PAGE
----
Wednesday, March 6, 2013

pelvis in print, cycle 3, day 20


Chances are, many of you have probably seen, and read, Anna Jesus’s opinion piece, “Pregnant in Medical School” in that mecca of print journalism, the Sunday New York Times. I may have exclaimed just a little bit over my granola on Sunday morning – she has what I have! <jaw agape>. And then I read it. And then <cog slowly turning> I had some rambling, non-sense, it’s the middle of the two week wait, people! thoughts.


On one hand: thank goodness we’re talking about vaginas. VAGINA, VAGINA, VAGINA.[1] I mean it. When was the last time you saw “transvaginal ultrasound” in a major print publication and it wasn’t connected to one of[2] these dolts? I’d be lying if I said career wasn’t something I’m trying (desperately) to balance amidst all of this uncertainty. And who doesn’t appreciate a professional woman candid enough to concede her worries about showing up to work smelling of her own vomit?

On the other hand: <hoisting myself up on the ole soapbox> While I know she wasn’t aiming for a thorough social commentary on the matter and so any critique is wildly unfair, her analysis of infertility and her ultimately successful conception and pregnancy seem reductionist and incomplete. Her proposed remedy – which seems to boil down to “put your career on hold and rely on your gainfully-employed partner to support you” – is narrowly tailored to a group of (mostly) highly educated, middle class women[3] and profoundly out of reach for so many others. Yes, she acknowledges that she was lucky, fortunate to have the support of her spouse, and she seems to at least fleetingly concede that “[e]very woman is different” but still, I was left a little wanting.

But…<falls off soapbox into crowd of angry, clawing women> also grateful for any intelligent discussion of not-as-easy-as-it-sounds-conception in the mass media and thankful that another hole has been poked in the shroud of isolation that is infertility. (It’s just that, you know, I’m greedy, so I want to, like, have my infertility cake[4] and eat it, too.)

But enough about me. (If you have suffered along with me continued reading this far) what did you guys think? (Besides that I am kind of a smug jerk). What would you have told your younger, more free-wheeling-maybe-not-yet-ready-to-be-a-mama selves?



[1] You know, to the tune of marsha, marsha, marsha. Because. Obviously.
[2] But seriously, remember when this guy was on the Real World?
[3] Yours truly. Ahem.
[4] Whatever you do, do not drop everything and Google image search “infertility cake.” After not doing that, you will not be flabbergasted – and terribly bemused – to find that oh my god my blood orange upside down cake is one of a shocking number of cakes that appear.

7 comments:

  1. glad you posted this as i had not read the article. I get what you are saying. Those of us who can dash away from work (me) and support a partner (my hub) while one person works (me) are lucky. And having the ability to pay for IF treatments on top of that is a very fortune situation indeed (minus the unfortunature nature of needing IVF at all). However, I, like you, see that any depiction of an informed, eloquent, IF patient in the news as a positive. It is not an off teh wall extreme case. She sounds like the rest of us: shocked, devastated, and trying to figure it all out. I appreciate her point that her career will be there but her eggs wont because she is right. age is the most significant underlying cause of IF and all the 45 year celebs have babies without acknowledging their egg donor is a huge disservice to women everywhere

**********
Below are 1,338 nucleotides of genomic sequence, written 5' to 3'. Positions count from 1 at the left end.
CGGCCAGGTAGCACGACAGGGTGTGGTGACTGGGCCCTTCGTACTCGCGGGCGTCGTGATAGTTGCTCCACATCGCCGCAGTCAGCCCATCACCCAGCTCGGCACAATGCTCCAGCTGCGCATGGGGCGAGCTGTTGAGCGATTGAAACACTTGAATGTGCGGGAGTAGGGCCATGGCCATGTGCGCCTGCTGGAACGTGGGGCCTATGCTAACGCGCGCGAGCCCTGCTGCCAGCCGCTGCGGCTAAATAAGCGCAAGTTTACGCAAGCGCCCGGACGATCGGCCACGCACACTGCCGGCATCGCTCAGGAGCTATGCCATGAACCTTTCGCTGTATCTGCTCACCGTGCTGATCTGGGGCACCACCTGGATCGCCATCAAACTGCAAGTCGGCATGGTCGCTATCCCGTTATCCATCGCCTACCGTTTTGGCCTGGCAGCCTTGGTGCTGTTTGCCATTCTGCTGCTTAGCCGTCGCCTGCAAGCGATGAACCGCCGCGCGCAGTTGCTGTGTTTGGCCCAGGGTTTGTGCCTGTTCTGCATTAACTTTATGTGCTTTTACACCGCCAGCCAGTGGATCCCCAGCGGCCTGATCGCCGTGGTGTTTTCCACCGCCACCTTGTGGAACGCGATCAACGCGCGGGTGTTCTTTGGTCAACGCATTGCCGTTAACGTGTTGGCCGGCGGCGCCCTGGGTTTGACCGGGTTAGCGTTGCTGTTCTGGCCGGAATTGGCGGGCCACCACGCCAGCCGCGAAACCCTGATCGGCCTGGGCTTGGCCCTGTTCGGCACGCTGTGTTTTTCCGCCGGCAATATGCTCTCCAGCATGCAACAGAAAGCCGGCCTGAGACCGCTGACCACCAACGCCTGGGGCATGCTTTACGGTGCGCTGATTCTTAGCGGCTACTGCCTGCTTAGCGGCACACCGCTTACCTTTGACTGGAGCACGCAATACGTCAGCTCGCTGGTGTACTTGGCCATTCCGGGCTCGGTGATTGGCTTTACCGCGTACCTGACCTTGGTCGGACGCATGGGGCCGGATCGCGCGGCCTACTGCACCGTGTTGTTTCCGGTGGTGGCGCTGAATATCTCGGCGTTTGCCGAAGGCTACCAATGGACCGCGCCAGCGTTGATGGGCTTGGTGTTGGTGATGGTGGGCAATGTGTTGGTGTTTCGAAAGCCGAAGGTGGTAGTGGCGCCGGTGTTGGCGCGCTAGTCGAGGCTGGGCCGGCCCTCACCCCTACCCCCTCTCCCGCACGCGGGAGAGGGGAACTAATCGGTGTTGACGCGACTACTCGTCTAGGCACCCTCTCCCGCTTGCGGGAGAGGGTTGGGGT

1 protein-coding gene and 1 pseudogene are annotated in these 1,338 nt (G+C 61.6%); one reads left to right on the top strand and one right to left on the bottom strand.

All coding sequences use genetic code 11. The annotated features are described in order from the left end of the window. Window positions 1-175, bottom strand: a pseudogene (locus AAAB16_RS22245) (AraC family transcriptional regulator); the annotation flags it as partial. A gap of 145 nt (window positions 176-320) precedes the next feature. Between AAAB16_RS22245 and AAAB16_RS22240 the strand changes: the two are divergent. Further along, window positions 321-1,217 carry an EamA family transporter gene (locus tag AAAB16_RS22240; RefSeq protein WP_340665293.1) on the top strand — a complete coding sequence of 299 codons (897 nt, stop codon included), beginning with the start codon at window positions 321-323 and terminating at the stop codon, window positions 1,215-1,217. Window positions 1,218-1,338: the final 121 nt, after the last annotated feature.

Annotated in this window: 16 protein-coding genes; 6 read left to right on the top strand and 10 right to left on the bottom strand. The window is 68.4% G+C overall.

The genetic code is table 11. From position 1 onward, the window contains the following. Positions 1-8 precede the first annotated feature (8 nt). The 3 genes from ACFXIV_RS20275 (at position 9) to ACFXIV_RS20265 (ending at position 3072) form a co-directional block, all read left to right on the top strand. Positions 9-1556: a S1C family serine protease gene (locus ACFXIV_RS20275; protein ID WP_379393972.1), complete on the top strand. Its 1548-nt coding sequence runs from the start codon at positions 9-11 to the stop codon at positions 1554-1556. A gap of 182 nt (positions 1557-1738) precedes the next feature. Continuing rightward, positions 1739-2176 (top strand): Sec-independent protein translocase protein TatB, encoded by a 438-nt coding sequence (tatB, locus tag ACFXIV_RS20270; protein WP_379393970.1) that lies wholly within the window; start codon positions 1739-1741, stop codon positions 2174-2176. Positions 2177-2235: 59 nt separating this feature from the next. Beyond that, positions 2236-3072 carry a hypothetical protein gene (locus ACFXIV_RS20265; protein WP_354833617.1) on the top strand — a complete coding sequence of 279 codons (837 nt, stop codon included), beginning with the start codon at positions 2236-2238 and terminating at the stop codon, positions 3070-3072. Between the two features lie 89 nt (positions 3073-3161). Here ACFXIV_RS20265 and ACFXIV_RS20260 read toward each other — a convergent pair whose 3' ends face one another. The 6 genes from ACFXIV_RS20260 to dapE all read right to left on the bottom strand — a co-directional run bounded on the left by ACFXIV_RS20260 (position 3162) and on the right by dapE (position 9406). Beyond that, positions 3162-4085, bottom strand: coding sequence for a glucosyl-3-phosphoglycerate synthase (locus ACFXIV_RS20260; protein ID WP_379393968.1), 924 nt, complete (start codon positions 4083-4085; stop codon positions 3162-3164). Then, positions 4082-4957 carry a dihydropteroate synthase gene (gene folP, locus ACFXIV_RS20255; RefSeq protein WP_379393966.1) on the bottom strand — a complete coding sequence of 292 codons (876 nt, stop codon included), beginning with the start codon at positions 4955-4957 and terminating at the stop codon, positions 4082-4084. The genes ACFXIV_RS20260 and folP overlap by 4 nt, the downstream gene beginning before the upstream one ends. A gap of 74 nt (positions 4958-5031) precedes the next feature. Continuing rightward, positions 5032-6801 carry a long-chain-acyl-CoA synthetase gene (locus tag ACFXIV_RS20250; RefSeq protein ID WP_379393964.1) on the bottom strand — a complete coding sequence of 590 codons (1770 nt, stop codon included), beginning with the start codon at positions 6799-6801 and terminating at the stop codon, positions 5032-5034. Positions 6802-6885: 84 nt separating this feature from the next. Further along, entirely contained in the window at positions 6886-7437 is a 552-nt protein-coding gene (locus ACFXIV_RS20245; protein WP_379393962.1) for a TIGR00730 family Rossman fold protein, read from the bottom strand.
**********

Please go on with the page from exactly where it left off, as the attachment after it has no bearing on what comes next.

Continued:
thanks for posting!

    ReplyDelete
  2. Thanks for bringing this article to my attention. I agree, it's important to bring these discussions into the glare of the NYT media spotlight, to draw attention to these issues and to demystify them. So kudos to the author and the publication for that. At the same time, like you, I see the limitations of this 'cautionary tale' because really, I am not sure what I could have done in my free-wheeling younger years. It was meeting my husband, at the ripe old age of 34, that made me truly want to reproduce in the first place (I breath a sigh of relief - as should the rest of the planet - that I NEVER considered procreating with his predecessors), and at that, we started right away. So yes, the dilemmas that come with having come of age in a post-feminist world where we are fallaciously taught that we can and should Have It All are a big part of this issue for many of us, but there are limits and circumstances that go beyond middle class status as well. I've been ruminating on this a lot recently, and meaning to write a post of my own, since coming across an article on 'social infertility'. Anyway, sorry for the novel and thanks for sharing!

    ReplyDelete
    Replies
    1. "Social infertility" is such a crazy label, but kind of fascinating. I'm not quite sure how i feel about the IVF industry capitalizing on this "new brand" of woman - it feels kind of icky. Very much looking forward to reading what you have to say about it!

      Delete
  3. I'm glad she wrote it. I'm feeling a little greedy, too, though. If we're going to make the NYT, I guess I kind of want it all. The venue is open for a more comprehensive discussion and it's not there. But! I'm also incredibly thankful for this brave woman for putting her infertility on display. Me, I write about it under a silly nom de plume and take care to hide my face and details about my profession.

    ReplyDelete
    Replies
    1. Ha, man, I'm so glad I'm not the only greedy one :)
      But I agree, it's big that she put herself out there. Meanwhile, the most I can do is post a baby picture with one eye showing...

      Delete
  4. the Real World was so real back then.

    ReplyDelete